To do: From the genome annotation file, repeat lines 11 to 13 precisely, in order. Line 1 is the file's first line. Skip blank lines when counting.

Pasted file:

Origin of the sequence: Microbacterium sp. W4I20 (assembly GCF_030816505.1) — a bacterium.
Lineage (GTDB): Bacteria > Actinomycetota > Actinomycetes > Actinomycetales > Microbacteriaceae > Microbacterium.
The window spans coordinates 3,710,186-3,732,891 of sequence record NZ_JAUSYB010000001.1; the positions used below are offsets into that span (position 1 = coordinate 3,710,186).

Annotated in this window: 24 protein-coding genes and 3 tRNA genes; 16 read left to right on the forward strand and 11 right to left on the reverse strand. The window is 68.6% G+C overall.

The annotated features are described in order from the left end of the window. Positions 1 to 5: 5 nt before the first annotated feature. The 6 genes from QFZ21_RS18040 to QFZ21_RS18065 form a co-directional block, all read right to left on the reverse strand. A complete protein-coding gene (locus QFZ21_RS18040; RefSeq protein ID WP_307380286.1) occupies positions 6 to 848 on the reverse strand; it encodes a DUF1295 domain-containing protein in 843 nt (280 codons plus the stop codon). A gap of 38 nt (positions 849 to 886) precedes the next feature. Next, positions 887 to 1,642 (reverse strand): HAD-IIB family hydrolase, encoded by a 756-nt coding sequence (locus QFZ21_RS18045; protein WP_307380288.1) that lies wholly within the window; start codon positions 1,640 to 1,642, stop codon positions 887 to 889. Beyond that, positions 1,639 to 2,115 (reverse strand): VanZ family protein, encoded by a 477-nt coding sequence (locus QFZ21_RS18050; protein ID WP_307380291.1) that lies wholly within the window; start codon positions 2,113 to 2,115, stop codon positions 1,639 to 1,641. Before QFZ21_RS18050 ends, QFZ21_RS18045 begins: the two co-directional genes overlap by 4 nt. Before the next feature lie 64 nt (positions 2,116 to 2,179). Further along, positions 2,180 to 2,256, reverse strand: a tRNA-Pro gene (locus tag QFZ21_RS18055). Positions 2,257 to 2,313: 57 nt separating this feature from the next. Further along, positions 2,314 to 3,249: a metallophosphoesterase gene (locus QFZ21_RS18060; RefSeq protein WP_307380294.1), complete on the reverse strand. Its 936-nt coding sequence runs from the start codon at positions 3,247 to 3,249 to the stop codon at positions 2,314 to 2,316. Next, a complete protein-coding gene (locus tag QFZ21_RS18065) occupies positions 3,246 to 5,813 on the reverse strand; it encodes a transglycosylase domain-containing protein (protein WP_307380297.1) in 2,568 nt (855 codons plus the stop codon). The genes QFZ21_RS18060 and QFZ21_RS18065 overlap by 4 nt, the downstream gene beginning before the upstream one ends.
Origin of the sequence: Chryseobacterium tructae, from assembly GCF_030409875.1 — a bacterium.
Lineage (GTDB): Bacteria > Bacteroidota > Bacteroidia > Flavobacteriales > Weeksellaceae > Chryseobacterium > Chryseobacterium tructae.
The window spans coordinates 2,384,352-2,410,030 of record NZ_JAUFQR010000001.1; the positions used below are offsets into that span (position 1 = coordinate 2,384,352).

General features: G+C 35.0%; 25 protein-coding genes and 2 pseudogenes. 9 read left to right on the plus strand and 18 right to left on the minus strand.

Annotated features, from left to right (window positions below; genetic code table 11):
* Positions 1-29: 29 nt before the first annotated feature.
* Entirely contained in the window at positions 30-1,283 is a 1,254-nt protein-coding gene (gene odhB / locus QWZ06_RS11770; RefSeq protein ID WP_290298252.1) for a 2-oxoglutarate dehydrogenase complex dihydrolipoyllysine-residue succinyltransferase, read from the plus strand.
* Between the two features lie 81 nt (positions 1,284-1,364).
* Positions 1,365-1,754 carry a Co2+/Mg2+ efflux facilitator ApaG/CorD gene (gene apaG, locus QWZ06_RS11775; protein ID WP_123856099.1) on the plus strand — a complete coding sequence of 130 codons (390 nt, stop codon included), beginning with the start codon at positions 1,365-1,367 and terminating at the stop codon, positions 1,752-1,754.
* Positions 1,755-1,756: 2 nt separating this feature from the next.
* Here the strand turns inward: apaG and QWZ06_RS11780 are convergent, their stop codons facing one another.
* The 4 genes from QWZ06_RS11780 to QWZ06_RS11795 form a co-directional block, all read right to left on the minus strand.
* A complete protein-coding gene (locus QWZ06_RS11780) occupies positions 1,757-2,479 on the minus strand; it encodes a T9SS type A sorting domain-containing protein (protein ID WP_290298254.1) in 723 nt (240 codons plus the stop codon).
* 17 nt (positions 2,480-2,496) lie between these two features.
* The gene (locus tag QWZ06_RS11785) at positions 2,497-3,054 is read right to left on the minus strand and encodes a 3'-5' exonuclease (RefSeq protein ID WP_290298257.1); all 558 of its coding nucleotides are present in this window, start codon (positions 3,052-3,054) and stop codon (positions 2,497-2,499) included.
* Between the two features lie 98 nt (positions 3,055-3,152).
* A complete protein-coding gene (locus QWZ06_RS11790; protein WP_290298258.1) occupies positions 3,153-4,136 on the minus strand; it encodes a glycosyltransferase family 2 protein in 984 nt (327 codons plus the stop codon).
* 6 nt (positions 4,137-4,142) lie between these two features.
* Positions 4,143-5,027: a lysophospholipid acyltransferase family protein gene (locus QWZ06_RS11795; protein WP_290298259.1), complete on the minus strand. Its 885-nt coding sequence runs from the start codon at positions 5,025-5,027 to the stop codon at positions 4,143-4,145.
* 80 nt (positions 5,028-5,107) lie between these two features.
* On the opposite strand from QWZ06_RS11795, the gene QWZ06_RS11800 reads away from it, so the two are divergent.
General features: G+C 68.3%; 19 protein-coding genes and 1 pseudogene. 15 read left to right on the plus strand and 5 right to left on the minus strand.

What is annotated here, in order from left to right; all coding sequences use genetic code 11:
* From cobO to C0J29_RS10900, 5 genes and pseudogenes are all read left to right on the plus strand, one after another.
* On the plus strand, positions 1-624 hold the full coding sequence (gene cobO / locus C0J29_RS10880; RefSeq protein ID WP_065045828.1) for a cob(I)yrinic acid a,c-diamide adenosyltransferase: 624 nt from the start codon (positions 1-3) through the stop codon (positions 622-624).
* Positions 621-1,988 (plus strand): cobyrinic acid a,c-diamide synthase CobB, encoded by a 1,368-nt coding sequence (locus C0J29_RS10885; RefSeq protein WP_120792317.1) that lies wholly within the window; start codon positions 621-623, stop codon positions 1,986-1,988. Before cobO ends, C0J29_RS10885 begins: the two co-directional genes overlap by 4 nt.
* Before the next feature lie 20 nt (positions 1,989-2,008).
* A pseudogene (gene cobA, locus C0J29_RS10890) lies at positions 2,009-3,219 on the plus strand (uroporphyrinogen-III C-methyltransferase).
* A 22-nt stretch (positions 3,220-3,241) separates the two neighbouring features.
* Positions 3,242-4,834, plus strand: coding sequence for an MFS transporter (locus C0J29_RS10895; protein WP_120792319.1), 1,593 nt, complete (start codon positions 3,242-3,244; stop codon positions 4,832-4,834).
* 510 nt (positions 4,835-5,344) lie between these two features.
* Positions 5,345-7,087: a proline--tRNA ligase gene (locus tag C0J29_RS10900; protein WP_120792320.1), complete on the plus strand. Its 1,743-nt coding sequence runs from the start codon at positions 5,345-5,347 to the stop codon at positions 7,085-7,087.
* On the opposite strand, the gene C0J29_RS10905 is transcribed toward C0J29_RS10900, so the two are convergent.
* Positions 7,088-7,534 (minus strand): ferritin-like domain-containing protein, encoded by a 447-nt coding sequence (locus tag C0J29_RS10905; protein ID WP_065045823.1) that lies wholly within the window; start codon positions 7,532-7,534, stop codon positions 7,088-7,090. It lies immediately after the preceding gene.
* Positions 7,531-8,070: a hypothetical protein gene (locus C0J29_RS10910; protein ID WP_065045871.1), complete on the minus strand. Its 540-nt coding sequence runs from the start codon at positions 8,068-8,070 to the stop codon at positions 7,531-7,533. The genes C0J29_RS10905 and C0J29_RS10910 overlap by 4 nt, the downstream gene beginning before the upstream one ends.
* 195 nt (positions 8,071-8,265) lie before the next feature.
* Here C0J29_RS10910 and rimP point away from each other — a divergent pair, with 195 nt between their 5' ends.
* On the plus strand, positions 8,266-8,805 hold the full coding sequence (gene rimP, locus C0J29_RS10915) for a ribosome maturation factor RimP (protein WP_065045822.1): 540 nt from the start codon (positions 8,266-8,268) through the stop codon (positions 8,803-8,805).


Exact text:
* Positions 1-29: 29 nt before the first annotated feature.
* Entirely contained in the window at positions 30-1,283 is a 1,254-nt protein-coding gene (gene odhB / locus QWZ06_RS11770; RefSeq protein ID WP_290298252.1) for a 2-oxoglutarate dehydrogenase complex dihydrolipoyllysine-residue succinyltransferase, read from the plus strand.
* Between the two features lie 81 nt (positions 1,284-1,364).